Human Migration: An American Problem That’s About To Get Way Worse

A lot of people move around America. Even a year with records lows moving rates, in 2016 11 percent of Americans moved, accounting for over 30 million people. Human migration is a big problem for the US government. Fund allocation, interstate planning, and even representation are all based on the census, which is done every 10 years! There is something you can do about it (other than not move). Fill out the census, register to vote, and accurately report your residence.

It’s hard for the government make big moves when they are not sure who there to benefit and how much money is available for continued funding. Plus the people who could benefit the most from good census information — poor, rural, minority groups — are the people who don’t fill out the census.

Migration in America

While people in America may not move as often as those in other places, even a migration to the suburbs of the same area can wreck havoc with funding, resource allocation, and even representation! The number of congressmen your state receives is directly tied to the amount of people in your state as represented in the last census. This is a huge deal, since minority groups move more frequently than their Caucasian counterparts, and are less likely to fill out the census.

Human migration in America is a bureaucratic nightmare that affects every level of civic planning, especially for poor and minority groups. Budget cuts to our primary method of handling it could have catastrophic consequences, since a lot of census errors are caught in audits or house-to-house check ups.

Why It’s an Issue


Image: Wikimedia Commons

Migration makes it difficult to fund public works, plan resource allocation, and make the government work like it is supposed to. For example, Idaho uses property tax to fund schools, libraries, and highways, which means if the state loses high value properties or if people move, those vital structures lose, on average, more than a thousand dollars per person. That makes setting out an accurate budget difficult; sure, you could base it on the number of taxes received in the previous year, but changes within a community (like a flight to the suburbs) means the difference between making the highway better or building out public transport.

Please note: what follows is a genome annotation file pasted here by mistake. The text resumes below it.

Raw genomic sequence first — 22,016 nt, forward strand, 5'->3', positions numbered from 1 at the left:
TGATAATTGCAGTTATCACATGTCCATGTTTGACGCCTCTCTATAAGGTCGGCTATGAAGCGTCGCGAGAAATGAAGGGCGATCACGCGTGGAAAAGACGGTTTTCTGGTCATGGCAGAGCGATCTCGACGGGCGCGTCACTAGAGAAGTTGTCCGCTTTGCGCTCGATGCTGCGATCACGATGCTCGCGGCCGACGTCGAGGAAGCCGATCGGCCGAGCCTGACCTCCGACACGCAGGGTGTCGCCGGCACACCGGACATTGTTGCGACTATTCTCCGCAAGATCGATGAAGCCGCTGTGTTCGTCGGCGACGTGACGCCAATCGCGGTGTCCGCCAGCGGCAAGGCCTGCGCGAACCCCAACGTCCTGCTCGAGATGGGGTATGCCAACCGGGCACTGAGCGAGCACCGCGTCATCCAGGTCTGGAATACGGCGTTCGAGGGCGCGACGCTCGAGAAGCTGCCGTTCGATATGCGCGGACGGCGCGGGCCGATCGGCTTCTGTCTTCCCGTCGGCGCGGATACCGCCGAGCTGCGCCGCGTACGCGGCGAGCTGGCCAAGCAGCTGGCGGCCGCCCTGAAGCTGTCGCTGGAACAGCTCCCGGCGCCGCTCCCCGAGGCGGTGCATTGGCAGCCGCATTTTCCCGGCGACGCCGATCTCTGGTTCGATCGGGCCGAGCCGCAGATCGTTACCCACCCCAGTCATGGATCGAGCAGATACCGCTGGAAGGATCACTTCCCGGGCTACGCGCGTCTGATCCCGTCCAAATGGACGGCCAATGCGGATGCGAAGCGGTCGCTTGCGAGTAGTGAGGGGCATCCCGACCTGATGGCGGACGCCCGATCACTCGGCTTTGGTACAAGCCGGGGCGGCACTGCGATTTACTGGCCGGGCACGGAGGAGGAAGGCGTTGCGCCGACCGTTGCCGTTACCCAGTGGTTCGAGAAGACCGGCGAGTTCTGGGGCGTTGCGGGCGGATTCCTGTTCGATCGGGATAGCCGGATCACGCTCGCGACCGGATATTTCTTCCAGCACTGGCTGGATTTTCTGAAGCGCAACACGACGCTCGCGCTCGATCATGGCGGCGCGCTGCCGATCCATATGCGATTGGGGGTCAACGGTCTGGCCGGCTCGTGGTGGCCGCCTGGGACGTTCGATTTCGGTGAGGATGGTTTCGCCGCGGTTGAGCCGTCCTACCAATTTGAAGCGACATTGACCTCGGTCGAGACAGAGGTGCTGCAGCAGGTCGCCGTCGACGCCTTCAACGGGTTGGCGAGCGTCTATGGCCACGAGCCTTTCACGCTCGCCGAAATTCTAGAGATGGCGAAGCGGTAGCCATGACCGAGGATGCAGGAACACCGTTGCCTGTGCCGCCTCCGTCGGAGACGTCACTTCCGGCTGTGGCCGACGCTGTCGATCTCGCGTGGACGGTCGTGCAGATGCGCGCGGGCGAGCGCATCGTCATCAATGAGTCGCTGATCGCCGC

When the government can’t get an accurate idea of how many people live where, it makes it hard to plan resources for those people. Human migration is one of the largest roadblocks in accurately measuring the amount of people who live in an area.

What You Can Do About It

You should move if you want to. When you move, make yourself known, register to vote, change your address with the post office, and push for solutions in your state that will help the surrounding towns. Most moves are within the same area, so escaping to the suburbs or moving closer to work means you should still try to be involved with your old neighborhood. Just because you don’t live in the city anymore, doesn’t mean you should vote against a train, library, or school in that area.

People moving around in America is a logistical nightmare. It makes it hard to get people the resources and representation they need. The best way America, as a nation, has to account for population shifts is with census numbers and estimates. But with cuts to the census that information will only become even less accurate, affecting the efficiency of all government efforts. Step up when you move and register to vote, change your address, and continue voting to help the neighborhoods around you (don’t let your suburbs suck the city dry).

Mary GraceMary Grace is a freelance human based out the beautiful Boise, ID. She loves hiking, skiing, and human interactions. Comment down below or tweet her @marmygrace with any questions or suggestions. She’d love to hear from you.